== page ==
Sawmill's rezone hopes spark anger

20:01, Feb 16 2014

@devlincolleKennington residents are angry a sawmilling company wants to rezone more of the township's land to industrial.

A group of residents, already upset at the amount of noise the nearby Niagara sawmill generates, raised concerns at a public meeting this week that Niagara Properties had lodged a submission to the Invercargill City Council to rezone part of rural Kennington, near Invercargill.

The submission says, among other things, that rezoning would attract more business and create jobs. It highlights the close proximity of the area to a well-established industrial area and its good transportation routes.

The submission says no other district plan in New Zealand has six rurally zoned allotments used for residential purposes, surrounded on all sides by an established industrial zone.

Council environmental planning services director Pamela Gare said rezoning to industrial would be a significant change for the area.

"It changes what land users can do on a property and what happens on the property next door."


For example a factory could be built next to a house, or some of the homes could be used for industrial purposes, she said.

Council legal representative Russell Ibbotson told residents at the meeting the company had the right to ask but submissions would be sought, and he urged residents to get involved.

A zone change would mean changing the district plan, which could not be done easily, he said.

"I don't think it will happen but my advice is let your voices be heard."

Resident Shanan de Granham said residents were disgusted that the council had allowed the submission and never informed them.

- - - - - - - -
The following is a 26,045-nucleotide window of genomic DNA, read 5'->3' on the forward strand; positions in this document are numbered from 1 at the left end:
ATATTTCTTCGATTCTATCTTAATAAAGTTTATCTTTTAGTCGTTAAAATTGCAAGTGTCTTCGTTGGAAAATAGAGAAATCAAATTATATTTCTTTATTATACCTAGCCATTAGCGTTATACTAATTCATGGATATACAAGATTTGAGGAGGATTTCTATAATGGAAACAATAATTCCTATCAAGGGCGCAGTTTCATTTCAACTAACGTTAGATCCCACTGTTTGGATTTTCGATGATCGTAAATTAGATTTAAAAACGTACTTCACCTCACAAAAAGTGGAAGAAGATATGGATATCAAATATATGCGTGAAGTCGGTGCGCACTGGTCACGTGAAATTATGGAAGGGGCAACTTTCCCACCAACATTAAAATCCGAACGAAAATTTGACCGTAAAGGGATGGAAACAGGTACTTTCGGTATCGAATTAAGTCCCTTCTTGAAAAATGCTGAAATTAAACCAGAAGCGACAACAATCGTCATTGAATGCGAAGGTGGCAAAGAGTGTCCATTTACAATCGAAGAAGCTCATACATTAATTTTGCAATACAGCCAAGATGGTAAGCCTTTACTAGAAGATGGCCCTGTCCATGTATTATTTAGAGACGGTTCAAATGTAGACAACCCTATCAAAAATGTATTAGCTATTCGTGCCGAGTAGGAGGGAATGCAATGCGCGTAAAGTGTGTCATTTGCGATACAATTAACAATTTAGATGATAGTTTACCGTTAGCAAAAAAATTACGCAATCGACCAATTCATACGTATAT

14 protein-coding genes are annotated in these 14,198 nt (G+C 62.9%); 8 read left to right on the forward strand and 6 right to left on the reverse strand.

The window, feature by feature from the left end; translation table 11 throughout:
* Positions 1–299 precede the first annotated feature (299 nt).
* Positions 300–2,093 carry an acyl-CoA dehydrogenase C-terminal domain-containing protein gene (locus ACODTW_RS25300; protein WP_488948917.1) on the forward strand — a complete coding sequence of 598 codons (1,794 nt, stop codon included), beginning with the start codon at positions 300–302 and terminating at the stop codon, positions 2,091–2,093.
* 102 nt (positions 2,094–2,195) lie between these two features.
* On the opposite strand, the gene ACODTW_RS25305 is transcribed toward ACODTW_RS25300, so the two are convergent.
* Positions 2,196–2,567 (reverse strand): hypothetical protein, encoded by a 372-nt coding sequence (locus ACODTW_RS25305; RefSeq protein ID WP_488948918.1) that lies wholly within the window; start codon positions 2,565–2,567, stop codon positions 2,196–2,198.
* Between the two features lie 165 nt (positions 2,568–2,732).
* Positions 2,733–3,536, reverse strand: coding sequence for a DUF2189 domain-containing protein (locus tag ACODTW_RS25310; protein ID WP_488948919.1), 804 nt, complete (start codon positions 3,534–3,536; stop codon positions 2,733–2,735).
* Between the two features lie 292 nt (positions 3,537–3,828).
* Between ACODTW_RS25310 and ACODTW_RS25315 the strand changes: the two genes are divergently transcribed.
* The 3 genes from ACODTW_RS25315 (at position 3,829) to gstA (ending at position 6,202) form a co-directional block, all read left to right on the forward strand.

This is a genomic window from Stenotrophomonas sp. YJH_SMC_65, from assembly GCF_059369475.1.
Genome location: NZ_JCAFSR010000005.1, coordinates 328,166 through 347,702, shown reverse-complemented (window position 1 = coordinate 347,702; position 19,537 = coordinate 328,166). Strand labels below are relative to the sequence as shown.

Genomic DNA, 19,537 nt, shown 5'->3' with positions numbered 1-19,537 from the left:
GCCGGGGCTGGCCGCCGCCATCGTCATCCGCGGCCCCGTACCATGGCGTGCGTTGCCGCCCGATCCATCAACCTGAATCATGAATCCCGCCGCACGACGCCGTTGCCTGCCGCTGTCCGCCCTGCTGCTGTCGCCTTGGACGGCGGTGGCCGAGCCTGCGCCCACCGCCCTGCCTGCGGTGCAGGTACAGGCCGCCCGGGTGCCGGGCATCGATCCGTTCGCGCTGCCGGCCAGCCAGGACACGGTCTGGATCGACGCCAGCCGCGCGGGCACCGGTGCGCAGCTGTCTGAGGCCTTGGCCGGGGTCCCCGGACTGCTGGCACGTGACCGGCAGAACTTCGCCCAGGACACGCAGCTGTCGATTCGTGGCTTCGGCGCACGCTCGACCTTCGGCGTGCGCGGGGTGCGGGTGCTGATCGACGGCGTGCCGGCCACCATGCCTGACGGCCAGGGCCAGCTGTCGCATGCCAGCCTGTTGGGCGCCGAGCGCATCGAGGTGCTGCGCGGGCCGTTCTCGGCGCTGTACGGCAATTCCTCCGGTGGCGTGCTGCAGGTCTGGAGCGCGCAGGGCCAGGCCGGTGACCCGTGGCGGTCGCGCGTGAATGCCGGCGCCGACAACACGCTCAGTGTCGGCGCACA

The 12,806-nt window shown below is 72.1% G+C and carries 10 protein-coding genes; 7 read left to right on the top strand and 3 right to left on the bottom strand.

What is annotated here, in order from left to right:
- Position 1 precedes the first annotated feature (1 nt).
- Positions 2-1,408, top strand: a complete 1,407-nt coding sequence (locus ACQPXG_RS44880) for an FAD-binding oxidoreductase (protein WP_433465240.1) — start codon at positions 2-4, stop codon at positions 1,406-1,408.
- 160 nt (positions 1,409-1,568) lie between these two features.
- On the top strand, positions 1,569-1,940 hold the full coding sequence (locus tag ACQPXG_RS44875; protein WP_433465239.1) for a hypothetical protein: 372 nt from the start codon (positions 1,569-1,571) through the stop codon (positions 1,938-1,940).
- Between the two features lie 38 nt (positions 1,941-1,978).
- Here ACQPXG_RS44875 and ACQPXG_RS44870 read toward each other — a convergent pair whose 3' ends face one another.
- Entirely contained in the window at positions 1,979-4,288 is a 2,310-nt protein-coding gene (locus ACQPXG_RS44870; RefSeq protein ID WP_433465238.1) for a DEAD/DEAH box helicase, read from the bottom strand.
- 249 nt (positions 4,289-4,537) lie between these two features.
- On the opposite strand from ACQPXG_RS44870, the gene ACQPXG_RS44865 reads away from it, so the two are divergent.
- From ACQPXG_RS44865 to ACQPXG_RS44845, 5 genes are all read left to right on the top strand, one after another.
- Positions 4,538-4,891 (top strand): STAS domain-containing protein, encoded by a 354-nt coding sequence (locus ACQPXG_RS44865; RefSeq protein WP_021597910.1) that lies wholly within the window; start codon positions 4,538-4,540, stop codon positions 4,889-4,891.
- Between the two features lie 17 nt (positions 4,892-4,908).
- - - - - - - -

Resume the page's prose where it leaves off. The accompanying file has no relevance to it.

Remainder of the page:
Niagara group property manager David Blue, speaking after the meeting, said the company's submission to change zoning would not be a quick fix and would take time.

Meanwhile, the council's consultation with Niagara to create a noise management plan for its sawmill at Kennington was expected to be ready by mid-June, but many residents believed that was too far away. They asked what would happen if the sawmill did not comply with the plan.

Council deputy mayor Darren Ludlow said if the sawmill failed to comply it would be served with Environment Court papers.

Mr de Granham said residents wanted the plant to shut down at certain times during the night and on a Sunday.

Mr Blue said the company was waiting for the results of acoustic engineers' reports before reporting back to the council. It was trying to reduce noise by moving a car park and changing routes and the loading of trucks.

"We are not running away from this.

"We want to work with council and the community to get through this," he said.

The Southland Times